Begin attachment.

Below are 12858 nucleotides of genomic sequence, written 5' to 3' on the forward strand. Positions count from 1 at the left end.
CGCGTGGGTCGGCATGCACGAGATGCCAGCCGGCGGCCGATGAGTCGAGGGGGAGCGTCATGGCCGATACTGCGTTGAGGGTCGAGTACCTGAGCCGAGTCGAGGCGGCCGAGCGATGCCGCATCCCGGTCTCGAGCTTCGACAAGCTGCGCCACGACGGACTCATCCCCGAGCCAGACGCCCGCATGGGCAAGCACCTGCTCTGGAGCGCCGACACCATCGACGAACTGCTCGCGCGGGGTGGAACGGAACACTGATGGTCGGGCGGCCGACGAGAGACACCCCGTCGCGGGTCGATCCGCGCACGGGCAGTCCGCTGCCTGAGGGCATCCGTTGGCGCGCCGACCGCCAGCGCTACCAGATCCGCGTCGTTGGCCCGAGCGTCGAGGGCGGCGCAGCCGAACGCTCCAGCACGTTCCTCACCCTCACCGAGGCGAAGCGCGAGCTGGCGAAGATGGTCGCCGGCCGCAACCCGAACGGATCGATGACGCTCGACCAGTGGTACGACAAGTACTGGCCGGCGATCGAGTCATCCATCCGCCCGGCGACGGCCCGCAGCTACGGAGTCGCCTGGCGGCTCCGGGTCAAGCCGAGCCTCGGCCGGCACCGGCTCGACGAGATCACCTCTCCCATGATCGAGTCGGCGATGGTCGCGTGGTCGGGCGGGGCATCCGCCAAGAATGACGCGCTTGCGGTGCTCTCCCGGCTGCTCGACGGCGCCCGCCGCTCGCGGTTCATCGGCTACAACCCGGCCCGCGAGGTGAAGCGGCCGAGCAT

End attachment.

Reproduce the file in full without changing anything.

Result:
Below are 12858 nucleotides of genomic sequence, written 5' to 3' on the forward strand. Positions count from 1 at the left end.
CGCGTGGGTCGGCATGCACGAGATGCCAGCCGGCGGCCGATGAGTCGAGGGGGAGCGTCATGGCCGATACTGCGTTGAGGGTCGAGTACCTGAGCCGAGTCGAGGCGGCCGAGCGATGCCGCATCCCGGTCTCGAGCTTCGACAAGCTGCGCCACGACGGACTCATCCCCGAGCCAGACGCCCGCATGGGCAAGCACCTGCTCTGGAGCGCCGACACCATCGACGAACTGCTCGCGCGGGGTGGAACGGAACACTGATGGTCGGGCGGCCGACGAGAGACACCCCGTCGCGGGTCGATCCGCGCACGGGCAGTCCGCTGCCTGAGGGCATCCGTTGGCGCGCCGACCGCCAGCGCTACCAGATCCGCGTCGTTGGCCCGAGCGTCGAGGGCGGCGCAGCCGAACGCTCCAGCACGTTCCTCACCCTCACCGAGGCGAAGCGCGAGCTGGCGAAGATGGTCGCCGGCCGCAACCCGAACGGATCGATGACGCTCGACCAGTGGTACGACAAGTACTGGCCGGCGATCGAGTCATCCATCCGCCCGGCGACGGCCCGCAGCTACGGAGTCGCCTGGCGGCTCCGGGTCAAGCCGAGCCTCGGCCGGCACCGGCTCGACGAGATCACCTCTCCCATGATCGAGTCGGCGATGGTCGCGTGGTCGGGCGGGGCATCCGCCAAGAATGACGCGCTTGCGGTGCTCTCCCGGCTGCTCGACGGCGCCCGCCGCTCGCGGTTCATCGGCTACAACCCGGCCCGCGAGGTGAAGCGGCCGAGCAT